As you may recall, I attended a workshop in Bonny Doon on the basics
of hydraulic press forming. This was one of the most awesome
experiences of my ldife! I was privileged to work with Anne
Hollerbach, a wonderful artist and generous teacher, for five days.
Anne was funny, insightful, and made it a point to support each
student in his or her artistic direction. She redirected me on one
early task, taking the work I was doing (carving a Delrin punch) out
of my hands and telling me that it wasn’t really me at all - and she
was so right. She gave me some new blanks, I thought it over, and
created one that I am very proud of. If you have the opportunity to
take a class with Anne, you are lucky. The lessons learned included
the proper operation of the hydraulic press (a good thing, since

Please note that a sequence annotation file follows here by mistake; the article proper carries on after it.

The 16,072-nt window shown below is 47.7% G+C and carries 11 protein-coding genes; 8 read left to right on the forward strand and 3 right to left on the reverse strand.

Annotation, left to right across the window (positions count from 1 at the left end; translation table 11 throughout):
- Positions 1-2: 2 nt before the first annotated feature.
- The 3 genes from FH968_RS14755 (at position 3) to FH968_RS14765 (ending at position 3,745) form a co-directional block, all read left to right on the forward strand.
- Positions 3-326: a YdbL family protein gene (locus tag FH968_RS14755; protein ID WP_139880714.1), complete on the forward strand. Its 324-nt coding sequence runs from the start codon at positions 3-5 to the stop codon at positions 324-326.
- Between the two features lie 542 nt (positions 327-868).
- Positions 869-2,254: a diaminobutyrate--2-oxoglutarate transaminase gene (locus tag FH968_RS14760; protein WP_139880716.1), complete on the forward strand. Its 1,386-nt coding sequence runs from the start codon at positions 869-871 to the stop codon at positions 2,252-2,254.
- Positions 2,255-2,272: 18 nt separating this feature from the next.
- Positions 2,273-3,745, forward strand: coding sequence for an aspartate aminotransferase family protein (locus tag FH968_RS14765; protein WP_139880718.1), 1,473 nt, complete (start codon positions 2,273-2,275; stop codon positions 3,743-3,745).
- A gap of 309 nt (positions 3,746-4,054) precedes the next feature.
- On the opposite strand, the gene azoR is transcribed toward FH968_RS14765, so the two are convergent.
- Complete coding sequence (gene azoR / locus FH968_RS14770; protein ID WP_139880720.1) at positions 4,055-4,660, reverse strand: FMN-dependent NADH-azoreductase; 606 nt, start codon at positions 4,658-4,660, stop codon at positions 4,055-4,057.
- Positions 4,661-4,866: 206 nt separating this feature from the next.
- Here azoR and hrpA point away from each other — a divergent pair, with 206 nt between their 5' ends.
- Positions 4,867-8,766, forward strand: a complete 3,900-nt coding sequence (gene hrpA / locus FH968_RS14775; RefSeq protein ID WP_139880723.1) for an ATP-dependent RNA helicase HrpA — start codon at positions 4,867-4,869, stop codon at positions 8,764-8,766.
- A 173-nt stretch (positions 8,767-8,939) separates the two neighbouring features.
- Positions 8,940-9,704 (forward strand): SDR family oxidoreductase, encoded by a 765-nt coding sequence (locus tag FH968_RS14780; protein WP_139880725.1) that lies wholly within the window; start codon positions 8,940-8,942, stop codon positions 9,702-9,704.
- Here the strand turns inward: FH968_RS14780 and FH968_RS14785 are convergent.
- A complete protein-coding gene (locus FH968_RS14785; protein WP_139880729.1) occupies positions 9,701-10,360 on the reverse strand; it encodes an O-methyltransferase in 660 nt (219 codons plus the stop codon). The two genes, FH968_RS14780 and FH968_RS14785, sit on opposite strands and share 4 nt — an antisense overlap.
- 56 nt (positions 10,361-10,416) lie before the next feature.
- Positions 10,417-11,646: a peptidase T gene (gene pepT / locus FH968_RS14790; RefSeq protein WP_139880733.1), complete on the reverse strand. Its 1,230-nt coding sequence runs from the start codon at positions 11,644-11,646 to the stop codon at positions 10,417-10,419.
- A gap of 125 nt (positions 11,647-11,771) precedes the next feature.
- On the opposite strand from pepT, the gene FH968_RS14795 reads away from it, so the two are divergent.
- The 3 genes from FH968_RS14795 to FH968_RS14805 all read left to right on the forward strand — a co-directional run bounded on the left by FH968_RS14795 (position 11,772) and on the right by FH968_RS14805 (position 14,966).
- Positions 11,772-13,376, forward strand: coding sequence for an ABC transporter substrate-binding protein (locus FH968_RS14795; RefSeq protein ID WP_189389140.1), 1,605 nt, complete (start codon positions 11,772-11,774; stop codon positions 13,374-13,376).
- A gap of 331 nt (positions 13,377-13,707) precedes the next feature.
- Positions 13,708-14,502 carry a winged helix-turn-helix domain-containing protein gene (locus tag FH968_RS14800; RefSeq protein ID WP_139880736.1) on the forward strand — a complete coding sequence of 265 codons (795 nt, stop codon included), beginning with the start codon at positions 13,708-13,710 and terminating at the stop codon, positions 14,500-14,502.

apparently Rio sold me my press missing a few essential pieces),
carving and using Delrin punches, mushroom formers, dapping, the use
of contained urethane and its various durometers, the creation of
matrix dies, split matrix dies, and insert plates to emboss those
designs, etching (an added plus!) using paint pens and embossing
powders, deep drawing, and the creating and use of blanking dies.
Of course, creating one blanking die has reinforced my deep respect
for Dar Shelton, the master die maker at Sheltech. We also learned
about the bending brake for forming ring stock, boxes, and just
about anything else in which you want to bend without hammer marks.
For those of us who are older and finding some tasks more physically
challenging, the hydraulic press is a wonderful gift. It is, and
will always be, just a hammer, but one with infinite possibilities.
Thanks to Lee Marshal l for his brilliant innovations in this area
and his wonderful hospitality. The mix of people in the class was
wonderful to see, and very inspiring. As Brian Marshall reported
earlier, the teachers and all the people involved with Bonny Doon
Engineering are wonderful, the setting is beautiful, and the
experience was just great. I only wish I could have stayed to take
the bracelet forming workshop with Cynthia Eid which starts on
Now I have to spend about a hundred hours in the studio to
internalize and run with what I’ve just learned.